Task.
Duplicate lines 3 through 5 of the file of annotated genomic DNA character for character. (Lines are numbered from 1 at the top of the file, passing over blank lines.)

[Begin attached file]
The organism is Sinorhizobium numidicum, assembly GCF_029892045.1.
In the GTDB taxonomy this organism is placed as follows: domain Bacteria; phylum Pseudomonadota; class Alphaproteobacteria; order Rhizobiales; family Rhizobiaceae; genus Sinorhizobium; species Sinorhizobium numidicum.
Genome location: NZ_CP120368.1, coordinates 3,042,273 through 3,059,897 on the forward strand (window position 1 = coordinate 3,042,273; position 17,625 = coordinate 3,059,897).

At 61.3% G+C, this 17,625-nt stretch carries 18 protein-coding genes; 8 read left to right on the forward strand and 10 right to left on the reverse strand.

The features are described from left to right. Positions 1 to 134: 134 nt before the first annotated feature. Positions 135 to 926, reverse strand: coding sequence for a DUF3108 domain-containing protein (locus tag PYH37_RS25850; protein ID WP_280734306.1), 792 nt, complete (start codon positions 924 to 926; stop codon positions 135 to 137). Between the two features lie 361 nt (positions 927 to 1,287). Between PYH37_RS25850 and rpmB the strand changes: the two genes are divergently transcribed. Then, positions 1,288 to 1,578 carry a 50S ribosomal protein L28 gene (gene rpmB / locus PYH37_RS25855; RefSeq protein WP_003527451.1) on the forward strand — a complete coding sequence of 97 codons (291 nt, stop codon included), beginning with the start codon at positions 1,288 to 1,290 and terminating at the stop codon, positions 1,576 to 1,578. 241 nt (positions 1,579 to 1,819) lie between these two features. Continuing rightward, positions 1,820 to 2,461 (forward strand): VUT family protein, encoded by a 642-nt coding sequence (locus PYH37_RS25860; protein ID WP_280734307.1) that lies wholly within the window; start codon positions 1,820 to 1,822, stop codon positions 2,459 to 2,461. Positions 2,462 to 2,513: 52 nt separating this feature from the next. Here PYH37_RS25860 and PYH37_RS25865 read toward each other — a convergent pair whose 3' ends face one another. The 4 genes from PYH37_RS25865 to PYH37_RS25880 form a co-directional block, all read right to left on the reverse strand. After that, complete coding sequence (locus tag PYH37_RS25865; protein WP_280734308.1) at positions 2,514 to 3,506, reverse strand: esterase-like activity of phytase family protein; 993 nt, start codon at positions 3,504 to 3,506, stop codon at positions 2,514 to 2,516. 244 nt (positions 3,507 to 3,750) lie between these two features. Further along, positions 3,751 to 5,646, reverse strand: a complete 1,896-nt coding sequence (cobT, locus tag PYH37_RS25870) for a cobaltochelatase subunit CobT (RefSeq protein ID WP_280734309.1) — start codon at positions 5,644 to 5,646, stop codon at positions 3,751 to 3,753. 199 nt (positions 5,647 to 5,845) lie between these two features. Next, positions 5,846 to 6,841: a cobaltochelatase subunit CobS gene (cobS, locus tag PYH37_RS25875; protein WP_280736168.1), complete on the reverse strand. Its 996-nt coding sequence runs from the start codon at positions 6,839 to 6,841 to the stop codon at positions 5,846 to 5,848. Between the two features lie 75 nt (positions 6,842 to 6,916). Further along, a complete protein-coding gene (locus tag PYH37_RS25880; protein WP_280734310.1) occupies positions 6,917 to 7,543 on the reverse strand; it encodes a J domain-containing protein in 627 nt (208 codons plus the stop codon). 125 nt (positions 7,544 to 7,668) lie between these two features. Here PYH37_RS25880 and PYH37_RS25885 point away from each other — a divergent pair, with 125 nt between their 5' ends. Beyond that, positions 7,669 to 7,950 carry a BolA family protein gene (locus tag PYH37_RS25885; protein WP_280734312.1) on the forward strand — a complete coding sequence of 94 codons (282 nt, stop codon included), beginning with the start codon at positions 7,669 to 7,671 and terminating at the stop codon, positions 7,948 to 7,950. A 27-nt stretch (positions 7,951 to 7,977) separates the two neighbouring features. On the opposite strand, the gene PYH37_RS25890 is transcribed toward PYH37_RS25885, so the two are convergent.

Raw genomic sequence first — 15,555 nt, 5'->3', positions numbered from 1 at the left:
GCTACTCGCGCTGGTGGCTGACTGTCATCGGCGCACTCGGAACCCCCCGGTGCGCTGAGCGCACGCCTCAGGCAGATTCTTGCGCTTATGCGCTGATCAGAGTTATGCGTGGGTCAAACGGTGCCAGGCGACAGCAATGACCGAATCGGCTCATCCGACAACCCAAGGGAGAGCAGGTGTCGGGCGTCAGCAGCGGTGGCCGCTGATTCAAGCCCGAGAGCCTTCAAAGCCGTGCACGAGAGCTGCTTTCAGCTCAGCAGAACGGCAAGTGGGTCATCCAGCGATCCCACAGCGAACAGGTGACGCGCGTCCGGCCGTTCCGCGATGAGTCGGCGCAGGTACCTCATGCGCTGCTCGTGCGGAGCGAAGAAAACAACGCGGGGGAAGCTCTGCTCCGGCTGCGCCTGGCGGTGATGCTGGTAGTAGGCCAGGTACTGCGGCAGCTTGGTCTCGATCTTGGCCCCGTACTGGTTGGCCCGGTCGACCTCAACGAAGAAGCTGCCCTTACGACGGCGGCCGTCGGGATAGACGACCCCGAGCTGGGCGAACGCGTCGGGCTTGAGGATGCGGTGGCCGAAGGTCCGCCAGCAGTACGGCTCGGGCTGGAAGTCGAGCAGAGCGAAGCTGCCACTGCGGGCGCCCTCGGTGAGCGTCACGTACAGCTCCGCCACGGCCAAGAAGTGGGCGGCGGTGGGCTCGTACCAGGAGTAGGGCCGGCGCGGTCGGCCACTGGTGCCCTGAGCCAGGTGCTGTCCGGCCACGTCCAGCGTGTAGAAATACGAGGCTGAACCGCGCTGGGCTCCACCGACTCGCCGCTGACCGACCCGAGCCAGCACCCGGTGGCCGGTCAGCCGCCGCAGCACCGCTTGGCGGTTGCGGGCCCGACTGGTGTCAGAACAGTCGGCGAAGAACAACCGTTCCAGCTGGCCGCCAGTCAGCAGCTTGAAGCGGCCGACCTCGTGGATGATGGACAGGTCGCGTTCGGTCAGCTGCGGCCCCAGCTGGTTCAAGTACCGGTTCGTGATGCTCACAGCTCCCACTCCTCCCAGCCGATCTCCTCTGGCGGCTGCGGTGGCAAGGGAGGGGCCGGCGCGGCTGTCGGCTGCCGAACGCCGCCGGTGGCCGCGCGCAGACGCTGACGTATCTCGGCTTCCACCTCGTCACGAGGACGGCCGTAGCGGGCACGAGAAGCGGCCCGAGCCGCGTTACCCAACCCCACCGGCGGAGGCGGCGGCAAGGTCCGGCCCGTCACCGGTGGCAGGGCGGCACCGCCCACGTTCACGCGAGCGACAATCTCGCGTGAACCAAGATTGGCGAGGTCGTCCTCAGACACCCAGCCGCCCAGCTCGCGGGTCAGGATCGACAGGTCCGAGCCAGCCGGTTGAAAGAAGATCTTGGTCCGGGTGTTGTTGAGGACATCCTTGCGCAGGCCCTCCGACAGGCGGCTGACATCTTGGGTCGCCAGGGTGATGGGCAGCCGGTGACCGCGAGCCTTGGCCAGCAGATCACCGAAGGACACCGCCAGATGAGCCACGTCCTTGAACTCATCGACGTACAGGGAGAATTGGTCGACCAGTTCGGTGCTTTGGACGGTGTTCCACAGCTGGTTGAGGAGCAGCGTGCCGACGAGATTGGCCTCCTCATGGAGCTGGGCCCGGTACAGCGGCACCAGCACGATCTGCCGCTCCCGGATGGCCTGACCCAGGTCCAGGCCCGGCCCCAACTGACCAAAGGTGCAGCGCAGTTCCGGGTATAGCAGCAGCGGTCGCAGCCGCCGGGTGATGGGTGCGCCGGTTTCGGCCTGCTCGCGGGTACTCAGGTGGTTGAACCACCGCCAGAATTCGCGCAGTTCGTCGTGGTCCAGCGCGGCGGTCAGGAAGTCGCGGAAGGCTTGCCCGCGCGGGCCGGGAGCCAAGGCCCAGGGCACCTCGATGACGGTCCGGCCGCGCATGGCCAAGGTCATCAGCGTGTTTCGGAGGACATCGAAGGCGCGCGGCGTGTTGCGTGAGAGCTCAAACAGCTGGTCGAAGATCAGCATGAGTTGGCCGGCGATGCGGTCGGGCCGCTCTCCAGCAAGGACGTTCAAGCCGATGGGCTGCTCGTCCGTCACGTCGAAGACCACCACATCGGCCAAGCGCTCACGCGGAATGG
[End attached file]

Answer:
Genome location: NZ_CP120368.1, coordinates 3,042,273 through 3,059,897 on the forward strand (window position 1 = coordinate 3,042,273; position 17,625 = coordinate 3,059,897).

At 61.3% G+C, this 17,625-nt stretch carries 18 protein-coding genes; 8 read left to right on the forward strand and 10 right to left on the reverse strand.

The features are described from left to right. Positions 1 to 134: 134 nt before the first annotated feature. Positions 135 to 926, reverse strand: coding sequence for a DUF3108 domain-containing protein (locus tag PYH37_RS25850; protein ID WP_280734306.1), 792 nt, complete (start codon positions 924 to 926; stop codon positions 135 to 137). Between the two features lie 361 nt (positions 927 to 1,287). Between PYH37_RS25850 and rpmB the strand changes: the two genes are divergently transcribed. Then, positions 1,288 to 1,578 carry a 50S ribosomal protein L28 gene (gene rpmB / locus PYH37_RS25855; RefSeq protein WP_003527451.1) on the forward strand — a complete coding sequence of 97 codons (291 nt, stop codon included), beginning with the start codon at positions 1,288 to 1,290 and terminating at the stop codon, positions 1,576 to 1,578. 241 nt (positions 1,579 to 1,819) lie between these two features. Continuing rightward, positions 1,820 to 2,461 (forward strand): VUT family protein, encoded by a 642-nt coding sequence (locus PYH37_RS25860; protein ID WP_280734307.1) that lies wholly within the window; start codon positions 1,820 to 1,822, stop codon positions 2,459 to 2,461. Positions 2,462 to 2,513: 52 nt separating this feature from the next. Here PYH37_RS25860 and PYH37_RS25865 read toward each other — a convergent pair whose 3' ends face one another. The 4 genes from PYH37_RS25865 to PYH37_RS25880 form a co-directional block, all read right to left on the reverse strand. After that, complete coding sequence (locus tag PYH37_RS25865; protein WP_280734308.1) at positions 2,514 to 3,506, reverse strand: esterase-like activity of phytase family protein; 993 nt, start codon at positions 3,504 to 3,506, stop codon at positions 2,514 to 2,516. 244 nt (positions 3,507 to 3,750) lie between these two features. Further along, positions 3,751 to 5,646, reverse strand: a complete 1,896-nt coding sequence (cobT, locus tag PYH37_RS25870) for a cobaltochelatase subunit CobT (RefSeq protein ID WP_280734309.1) — start codon at positions 5,644 to 5,646, stop codon at positions 3,751 to 3,753. 199 nt (positions 5,647 to 5,845) lie between these two features. Next, positions 5,846 to 6,841: a cobaltochelatase subunit CobS gene (cobS, locus tag PYH37_RS25875; protein WP_280736168.1), complete on the reverse strand. Its 996-nt coding sequence runs from the start codon at positions 6,839 to 6,841 to the stop codon at positions 5,846 to 5,848. Between the two features lie 75 nt (positions 6,842 to 6,916). Further along, a complete protein-coding gene (locus tag PYH37_RS25880; protein WP_280734310.1) occupies positions 6,917 to 7,543 on the reverse strand; it encodes a J domain-containing protein in 627 nt (208 codons plus the stop codon). 125 nt (positions 7,544 to 7,668) lie between these two features. Here PYH37_RS25880 and PYH37_RS25885 point away from each other — a divergent pair, with 125 nt between their 5' ends. Beyond that, positions 7,669 to 7,950 carry a BolA family protein gene (locus tag PYH37_RS25885; protein WP_280734312.1) on the forward strand — a complete coding sequence of 94 codons (282 nt, stop codon included), beginning with the start codon at positions 7,669 to 7,671 and terminating at the stop codon, positions 7,948 to 7,950. A 27-nt stretch (positions 7,951 to 7,977) separates the two neighbouring features. On the opposite strand, the gene PYH37_RS25890 is transcribed toward PYH37_RS25885, so the two are convergent.